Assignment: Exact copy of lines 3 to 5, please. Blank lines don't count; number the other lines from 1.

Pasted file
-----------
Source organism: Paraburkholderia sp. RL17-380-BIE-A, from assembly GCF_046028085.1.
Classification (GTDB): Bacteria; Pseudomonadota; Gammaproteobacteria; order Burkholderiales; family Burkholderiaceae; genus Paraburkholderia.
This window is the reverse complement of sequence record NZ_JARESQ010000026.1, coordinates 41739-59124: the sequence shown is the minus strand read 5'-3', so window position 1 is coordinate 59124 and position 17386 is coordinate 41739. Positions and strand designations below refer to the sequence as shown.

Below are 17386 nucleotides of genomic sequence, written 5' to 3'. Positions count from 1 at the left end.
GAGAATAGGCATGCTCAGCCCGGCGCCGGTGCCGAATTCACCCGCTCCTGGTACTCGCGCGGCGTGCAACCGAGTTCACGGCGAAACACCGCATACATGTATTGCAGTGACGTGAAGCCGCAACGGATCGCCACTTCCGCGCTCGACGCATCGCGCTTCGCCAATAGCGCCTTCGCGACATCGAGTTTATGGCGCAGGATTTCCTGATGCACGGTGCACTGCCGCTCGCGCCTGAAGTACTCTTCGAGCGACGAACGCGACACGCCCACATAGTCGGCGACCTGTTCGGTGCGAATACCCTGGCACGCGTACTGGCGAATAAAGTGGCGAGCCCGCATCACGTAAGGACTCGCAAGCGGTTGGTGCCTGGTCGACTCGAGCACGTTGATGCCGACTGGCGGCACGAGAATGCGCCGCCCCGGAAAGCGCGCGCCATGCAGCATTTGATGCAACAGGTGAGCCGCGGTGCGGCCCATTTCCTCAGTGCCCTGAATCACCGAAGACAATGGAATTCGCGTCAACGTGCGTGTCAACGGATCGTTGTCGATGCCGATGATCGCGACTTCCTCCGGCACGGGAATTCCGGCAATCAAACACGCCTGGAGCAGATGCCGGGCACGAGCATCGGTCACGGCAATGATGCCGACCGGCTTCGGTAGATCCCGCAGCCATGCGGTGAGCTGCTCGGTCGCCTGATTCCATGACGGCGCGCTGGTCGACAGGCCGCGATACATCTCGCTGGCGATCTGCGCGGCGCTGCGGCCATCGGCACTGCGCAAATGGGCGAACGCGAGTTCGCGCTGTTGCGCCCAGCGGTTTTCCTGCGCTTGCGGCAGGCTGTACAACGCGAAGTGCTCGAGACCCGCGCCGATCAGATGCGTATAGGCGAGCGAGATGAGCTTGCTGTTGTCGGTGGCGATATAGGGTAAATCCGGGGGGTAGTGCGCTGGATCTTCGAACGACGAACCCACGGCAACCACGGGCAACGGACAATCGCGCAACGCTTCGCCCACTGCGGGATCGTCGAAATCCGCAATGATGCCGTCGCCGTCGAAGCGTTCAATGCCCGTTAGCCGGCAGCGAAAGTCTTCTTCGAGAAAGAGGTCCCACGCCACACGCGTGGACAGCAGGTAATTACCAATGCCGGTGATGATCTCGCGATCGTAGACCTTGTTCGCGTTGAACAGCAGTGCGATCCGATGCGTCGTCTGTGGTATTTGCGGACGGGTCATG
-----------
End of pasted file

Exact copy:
This window is the reverse complement of sequence record NZ_JARESQ010000026.1, coordinates 41739-59124: the sequence shown is the minus strand read 5'-3', so window position 1 is coordinate 59124 and position 17386 is coordinate 41739. Positions and strand designations below refer to the sequence as shown.

Below are 17386 nucleotides of genomic sequence, written 5' to 3'. Positions count from 1 at the left end.
GAGAATAGGCATGCTCAGCCCGGCGCCGGTGCCGAATTCACCCGCTCCTGGTACTCGCGCGGCGTGCAACCGAGTTCACGGCGAAACACCGCATACATGTATTGCAGTGACGTGAAGCCGCAACGGATCGCCACTTCCGCGCTCGACGCATCGCGCTTCGCCAATAGCGCCTTCGCGACATCGAGTTTATGGCGCAGGATTTCCTGATGCACGGTGCACTGCCGCTCGCGCCTGAAGTACTCTTCGAGCGACGAACGCGACACGCCCACATAGTCGGCGACCTGTTCGGTGCGAATACCCTGGCACGCGTACTGGCGAATAAAGTGGCGAGCCCGCATCACGTAAGGACTCGCAAGCGGTTGGTGCCTGGTCGACTCGAGCACGTTGATGCCGACTGGCGGCACGAGAATGCGCCGCCCCGGAAAGCGCGCGCCATGCAGCATTTGATGCAACAGGTGAGCCGCGGTGCGGCCCATTTCCTCAGTGCCCTGAATCACCGAAGACAATGGAATTCGCGTCAACGTGCGTGTCAACGGATCGTTGTCGATGCCGATGATCGCGACTTCCTCCGGCACGGGAATTCCGGCAATCAAACACGCCTGGAGCAGATGCCGGGCACGAGCATCGGTCACGGCAATGATGCCGACCGGCTTCGGTAGATCCCGCAGCCATGCGGTGAGCTGCTCGGTCGCCTGATTCCATGACGGCGCGCTGGTCGACAGGCCGCGATACATCTCGCTGGCGATCTGCGCGGCGCTGCGGCCATCGGCACTGCGCAAATGGGCGAACGCGAGTTCGCGCTGTTGCGCCCAGCGGTTTTCCTGCGCTTGCGGCAGGCTGTACAACGCGAAGTGCTCGAGACCCGCGCCGATCAGATGCGTATAGGCGAGCGAGATGAGCTTGCTGTTGTCGGTGGCGATATAGGGTAAATCCGGGGGGTAGTGCGCTGGATCTTCGAACGACGAACCCACGGCAACCACGGGCAACGGACAATCGCGCAACGCTTCGCCCACTGCGGGATCGTCGAAATCCGCAATGATGCCGTCGCCGTCGAAGCGTTCAATGCCCGTTAGCCGGCAGCGAAAGTCTTCTTCGAGAAAGAGGTCCCACGCCACACGCGTGGACAGCAGGTAATTACCAATGCCGGTGATGATCTCGCGATCGTAGACCTTGTTCGCGTTGAACAGCAGTGCGATCCGATGCGTCGTCTGTGGTATTTGCGGACGGGTCATG